To begin with, technology as a whole has not advanced as far as it could have, and one could argue that some things are moving in the wrong direction.  Take cars, for example.  Flying cars were a thing in The Jetsons, though George Jetson still had to contend with lousy traffic, because despite what Star Trek preaches, lots of people are still going to suck one hundred years from now.  I’m not even a fan of the concept of a flying car, because what goes up will eventually come down, and given the number of poorly maintained vehicles I regularly see on the road, I’m pretty sure we’re going to have a lot of people ignoring the ‘Check Anti-Grav Soon’ light on their future-car dashboard.  Honestly, though, I don’t even want flying cars, I think it would be enough for them to hover, just maybe a foot off the ground like a Star Wars land speeder.  Hover-cars would solve a lot of problems.  No need for tires, less wear and tear on the roads, or maybe, as Doc Brown once said, we won’t need roads.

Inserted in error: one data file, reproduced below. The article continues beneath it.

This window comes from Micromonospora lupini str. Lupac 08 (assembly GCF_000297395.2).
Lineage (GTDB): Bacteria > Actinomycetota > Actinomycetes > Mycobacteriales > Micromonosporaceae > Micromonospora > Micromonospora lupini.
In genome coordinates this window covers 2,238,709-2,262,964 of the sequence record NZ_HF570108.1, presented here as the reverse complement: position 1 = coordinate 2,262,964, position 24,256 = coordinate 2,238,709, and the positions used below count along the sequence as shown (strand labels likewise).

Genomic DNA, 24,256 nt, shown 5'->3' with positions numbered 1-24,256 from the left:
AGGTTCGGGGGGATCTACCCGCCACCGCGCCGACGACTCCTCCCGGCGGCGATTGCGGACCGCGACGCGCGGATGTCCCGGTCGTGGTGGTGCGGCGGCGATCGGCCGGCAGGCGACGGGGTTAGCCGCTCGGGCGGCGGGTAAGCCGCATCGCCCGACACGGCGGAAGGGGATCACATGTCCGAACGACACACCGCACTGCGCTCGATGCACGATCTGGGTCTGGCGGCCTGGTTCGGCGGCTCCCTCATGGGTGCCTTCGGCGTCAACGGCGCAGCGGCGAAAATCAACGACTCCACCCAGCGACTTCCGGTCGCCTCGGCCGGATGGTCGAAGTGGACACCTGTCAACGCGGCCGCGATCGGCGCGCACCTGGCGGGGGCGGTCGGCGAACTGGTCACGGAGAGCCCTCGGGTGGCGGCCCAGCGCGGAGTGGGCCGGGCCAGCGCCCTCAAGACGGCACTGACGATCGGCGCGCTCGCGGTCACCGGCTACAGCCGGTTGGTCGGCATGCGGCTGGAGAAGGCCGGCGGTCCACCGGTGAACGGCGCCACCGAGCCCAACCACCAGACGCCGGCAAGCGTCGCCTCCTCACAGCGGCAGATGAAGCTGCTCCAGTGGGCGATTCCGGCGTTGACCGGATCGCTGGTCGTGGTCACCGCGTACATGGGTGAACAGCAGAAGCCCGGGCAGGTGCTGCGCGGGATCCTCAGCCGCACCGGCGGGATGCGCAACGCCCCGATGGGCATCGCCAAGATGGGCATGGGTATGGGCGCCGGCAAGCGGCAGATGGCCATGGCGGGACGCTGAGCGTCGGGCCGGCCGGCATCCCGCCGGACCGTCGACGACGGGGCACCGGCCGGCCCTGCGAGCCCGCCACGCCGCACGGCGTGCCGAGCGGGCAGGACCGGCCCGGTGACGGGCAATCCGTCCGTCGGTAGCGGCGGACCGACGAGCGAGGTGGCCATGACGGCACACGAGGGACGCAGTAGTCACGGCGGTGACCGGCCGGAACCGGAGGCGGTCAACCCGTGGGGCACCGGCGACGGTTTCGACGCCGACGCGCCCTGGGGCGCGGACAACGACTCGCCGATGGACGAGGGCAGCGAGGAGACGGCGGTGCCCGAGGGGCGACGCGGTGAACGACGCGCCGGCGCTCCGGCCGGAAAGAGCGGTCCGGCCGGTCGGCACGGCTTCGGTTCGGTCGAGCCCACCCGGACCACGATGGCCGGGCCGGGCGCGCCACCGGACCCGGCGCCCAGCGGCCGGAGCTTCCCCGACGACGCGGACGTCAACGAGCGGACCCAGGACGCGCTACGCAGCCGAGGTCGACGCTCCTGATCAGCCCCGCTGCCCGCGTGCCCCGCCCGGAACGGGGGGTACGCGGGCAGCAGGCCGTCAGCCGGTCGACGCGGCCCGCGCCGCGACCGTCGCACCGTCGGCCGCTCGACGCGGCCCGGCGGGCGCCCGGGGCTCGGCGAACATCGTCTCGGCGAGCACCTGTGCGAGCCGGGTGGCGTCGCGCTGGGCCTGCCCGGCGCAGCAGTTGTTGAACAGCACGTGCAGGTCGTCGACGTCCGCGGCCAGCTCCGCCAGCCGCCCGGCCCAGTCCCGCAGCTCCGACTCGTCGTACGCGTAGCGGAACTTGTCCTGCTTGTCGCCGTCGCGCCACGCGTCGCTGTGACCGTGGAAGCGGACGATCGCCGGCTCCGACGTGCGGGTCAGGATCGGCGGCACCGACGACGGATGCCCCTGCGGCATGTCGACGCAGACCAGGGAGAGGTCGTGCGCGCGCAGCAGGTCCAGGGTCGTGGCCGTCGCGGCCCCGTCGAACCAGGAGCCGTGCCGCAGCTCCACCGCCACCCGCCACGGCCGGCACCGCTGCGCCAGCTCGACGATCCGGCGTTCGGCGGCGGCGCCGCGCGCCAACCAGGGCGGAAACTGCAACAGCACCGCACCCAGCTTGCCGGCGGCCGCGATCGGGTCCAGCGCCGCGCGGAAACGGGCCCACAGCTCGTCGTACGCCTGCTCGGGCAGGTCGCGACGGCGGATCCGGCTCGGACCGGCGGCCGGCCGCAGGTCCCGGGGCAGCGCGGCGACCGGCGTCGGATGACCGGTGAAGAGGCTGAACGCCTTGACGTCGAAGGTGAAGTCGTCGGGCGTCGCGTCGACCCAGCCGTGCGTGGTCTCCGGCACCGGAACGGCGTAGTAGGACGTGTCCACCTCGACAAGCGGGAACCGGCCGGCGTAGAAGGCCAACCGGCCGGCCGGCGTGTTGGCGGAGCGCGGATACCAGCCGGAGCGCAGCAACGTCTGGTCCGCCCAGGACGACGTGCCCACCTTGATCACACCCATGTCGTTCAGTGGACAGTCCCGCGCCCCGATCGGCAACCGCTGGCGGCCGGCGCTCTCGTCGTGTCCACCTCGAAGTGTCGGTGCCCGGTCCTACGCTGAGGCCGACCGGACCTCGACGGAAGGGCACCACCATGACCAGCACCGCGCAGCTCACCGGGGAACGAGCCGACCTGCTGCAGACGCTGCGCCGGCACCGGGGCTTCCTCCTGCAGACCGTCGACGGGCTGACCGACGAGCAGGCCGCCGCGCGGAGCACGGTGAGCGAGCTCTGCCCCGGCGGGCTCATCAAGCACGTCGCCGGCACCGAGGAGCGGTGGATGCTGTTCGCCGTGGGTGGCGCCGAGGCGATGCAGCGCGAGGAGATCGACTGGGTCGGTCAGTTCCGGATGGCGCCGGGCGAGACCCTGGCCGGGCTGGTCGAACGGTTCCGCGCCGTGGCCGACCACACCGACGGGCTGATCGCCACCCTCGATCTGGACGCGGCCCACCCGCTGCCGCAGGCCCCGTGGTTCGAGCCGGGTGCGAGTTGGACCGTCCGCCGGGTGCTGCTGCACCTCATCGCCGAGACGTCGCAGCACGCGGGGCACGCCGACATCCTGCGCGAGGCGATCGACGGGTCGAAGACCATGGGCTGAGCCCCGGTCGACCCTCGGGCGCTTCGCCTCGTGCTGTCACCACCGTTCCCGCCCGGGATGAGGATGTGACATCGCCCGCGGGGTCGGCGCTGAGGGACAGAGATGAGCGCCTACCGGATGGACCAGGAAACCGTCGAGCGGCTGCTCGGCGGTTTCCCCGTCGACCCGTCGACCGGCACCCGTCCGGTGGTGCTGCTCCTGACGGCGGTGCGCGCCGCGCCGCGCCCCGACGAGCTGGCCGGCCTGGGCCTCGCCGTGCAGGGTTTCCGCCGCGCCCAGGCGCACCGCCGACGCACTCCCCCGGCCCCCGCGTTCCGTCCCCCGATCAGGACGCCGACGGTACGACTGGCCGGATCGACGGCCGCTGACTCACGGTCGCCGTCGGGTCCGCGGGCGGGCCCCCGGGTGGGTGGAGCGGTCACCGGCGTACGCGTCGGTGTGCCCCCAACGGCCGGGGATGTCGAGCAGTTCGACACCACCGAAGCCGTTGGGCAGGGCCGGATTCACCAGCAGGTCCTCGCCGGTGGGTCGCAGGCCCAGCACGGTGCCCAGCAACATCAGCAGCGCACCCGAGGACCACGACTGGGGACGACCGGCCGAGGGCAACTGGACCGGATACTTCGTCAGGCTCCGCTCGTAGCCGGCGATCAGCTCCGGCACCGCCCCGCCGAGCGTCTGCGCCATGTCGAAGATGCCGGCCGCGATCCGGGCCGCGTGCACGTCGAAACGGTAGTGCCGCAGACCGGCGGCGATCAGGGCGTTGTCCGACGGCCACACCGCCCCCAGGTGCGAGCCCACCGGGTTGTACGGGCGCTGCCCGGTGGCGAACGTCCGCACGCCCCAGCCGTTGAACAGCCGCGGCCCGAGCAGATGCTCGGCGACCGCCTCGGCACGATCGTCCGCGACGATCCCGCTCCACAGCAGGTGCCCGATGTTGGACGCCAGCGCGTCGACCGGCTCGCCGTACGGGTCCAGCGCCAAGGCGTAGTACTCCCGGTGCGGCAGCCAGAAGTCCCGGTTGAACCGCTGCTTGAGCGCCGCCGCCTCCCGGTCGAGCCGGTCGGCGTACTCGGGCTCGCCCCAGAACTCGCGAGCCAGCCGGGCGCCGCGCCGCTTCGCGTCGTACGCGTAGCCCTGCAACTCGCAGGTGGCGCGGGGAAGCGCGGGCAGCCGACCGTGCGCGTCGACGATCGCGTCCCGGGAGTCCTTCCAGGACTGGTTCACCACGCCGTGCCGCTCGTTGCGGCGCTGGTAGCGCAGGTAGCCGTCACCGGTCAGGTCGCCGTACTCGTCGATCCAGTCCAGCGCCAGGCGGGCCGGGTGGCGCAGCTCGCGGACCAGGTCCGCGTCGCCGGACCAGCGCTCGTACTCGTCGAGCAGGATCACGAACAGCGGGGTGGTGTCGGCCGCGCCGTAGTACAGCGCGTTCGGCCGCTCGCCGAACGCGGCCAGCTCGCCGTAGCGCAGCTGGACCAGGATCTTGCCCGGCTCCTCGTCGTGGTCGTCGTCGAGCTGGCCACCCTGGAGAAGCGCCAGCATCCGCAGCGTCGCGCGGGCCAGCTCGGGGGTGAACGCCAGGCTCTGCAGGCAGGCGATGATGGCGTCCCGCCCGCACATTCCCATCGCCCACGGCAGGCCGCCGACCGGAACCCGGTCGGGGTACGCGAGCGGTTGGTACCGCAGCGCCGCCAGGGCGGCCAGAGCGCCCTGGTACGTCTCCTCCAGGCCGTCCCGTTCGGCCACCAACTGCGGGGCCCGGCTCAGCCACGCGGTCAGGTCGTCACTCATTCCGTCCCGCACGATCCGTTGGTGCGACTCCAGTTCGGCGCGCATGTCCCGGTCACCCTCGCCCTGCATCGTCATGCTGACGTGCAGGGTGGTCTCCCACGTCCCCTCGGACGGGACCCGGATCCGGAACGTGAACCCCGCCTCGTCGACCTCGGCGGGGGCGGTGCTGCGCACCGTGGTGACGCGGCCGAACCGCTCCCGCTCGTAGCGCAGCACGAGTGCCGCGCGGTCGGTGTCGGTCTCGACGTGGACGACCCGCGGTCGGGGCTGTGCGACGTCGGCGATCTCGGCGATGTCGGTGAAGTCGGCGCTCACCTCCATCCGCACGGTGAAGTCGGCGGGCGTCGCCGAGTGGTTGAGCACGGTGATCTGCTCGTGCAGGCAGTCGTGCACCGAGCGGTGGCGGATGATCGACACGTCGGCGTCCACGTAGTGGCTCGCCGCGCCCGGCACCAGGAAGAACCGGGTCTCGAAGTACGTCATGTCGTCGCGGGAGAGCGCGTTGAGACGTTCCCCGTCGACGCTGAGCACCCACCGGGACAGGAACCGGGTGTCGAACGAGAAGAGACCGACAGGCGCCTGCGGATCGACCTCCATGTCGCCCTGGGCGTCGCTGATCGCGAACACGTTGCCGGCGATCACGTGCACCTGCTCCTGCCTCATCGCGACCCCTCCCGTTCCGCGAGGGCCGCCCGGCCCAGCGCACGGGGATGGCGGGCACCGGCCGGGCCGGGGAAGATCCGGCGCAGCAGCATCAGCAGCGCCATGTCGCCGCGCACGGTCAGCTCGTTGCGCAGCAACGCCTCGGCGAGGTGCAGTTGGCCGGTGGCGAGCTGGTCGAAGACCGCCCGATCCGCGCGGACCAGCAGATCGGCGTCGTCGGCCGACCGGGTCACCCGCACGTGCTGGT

I think robots are neat, and one thing that The Jetsons gave us to look forward to was having a robot maid to clean up the house.  Given that at this point in time, we barely have a robot vacuum cleaner, I don’t expect to have a robot maid clanking around my apartment keeping things clean anytime soon.  I also think that Artificial Intelligence is also going to have a pretty hard time replicating the sassiness of Rosie the Robot.  It’s going to be a while before we figure out ‘smart technology,’ and even longer before we can have “smart-aleck technology.”